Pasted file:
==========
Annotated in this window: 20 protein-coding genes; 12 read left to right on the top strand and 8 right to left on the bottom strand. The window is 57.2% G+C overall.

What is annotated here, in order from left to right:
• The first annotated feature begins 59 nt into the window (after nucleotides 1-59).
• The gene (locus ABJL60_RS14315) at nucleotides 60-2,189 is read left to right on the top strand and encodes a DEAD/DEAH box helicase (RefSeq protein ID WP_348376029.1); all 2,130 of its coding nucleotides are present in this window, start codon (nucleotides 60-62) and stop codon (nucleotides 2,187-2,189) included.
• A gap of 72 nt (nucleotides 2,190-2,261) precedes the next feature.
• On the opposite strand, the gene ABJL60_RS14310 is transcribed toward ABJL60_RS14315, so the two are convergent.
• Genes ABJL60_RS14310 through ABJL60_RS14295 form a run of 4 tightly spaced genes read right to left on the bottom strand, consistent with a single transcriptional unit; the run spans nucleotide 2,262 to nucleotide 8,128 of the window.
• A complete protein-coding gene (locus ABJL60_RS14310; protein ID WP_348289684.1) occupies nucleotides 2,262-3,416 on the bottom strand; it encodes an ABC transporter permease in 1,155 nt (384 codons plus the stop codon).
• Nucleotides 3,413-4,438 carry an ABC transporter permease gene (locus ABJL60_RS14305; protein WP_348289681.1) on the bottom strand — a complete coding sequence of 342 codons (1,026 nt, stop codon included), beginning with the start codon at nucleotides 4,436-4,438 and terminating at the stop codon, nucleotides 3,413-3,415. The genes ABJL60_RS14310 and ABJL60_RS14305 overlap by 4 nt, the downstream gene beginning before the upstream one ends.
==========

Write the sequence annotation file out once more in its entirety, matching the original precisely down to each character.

Annotated in this window: 20 protein-coding genes; 12 read left to right on the top strand and 8 right to left on the bottom strand. The window is 57.2% G+C overall.

What is annotated here, in order from left to right:
• The first annotated feature begins 59 nt into the window (after nucleotides 1-59).
• The gene (locus ABJL60_RS14315) at nucleotides 60-2,189 is read left to right on the top strand and encodes a DEAD/DEAH box helicase (RefSeq protein ID WP_348376029.1); all 2,130 of its coding nucleotides are present in this window, start codon (nucleotides 60-62) and stop codon (nucleotides 2,187-2,189) included.
• A gap of 72 nt (nucleotides 2,190-2,261) precedes the next feature.
• On the opposite strand, the gene ABJL60_RS14310 is transcribed toward ABJL60_RS14315, so the two are convergent.
• Genes ABJL60_RS14310 through ABJL60_RS14295 form a run of 4 tightly spaced genes read right to left on the bottom strand, consistent with a single transcriptional unit; the run spans nucleotide 2,262 to nucleotide 8,128 of the window.
• A complete protein-coding gene (locus ABJL60_RS14310; protein ID WP_348289684.1) occupies nucleotides 2,262-3,416 on the bottom strand; it encodes an ABC transporter permease in 1,155 nt (384 codons plus the stop codon).
• Nucleotides 3,413-4,438 carry an ABC transporter permease gene (locus ABJL60_RS14305; protein WP_348289681.1) on the bottom strand — a complete coding sequence of 342 codons (1,026 nt, stop codon included), beginning with the start codon at nucleotides 4,436-4,438 and terminating at the stop codon, nucleotides 3,413-3,415. The genes ABJL60_RS14310 and ABJL60_RS14305 overlap by 4 nt, the downstream gene beginning before the upstream one ends.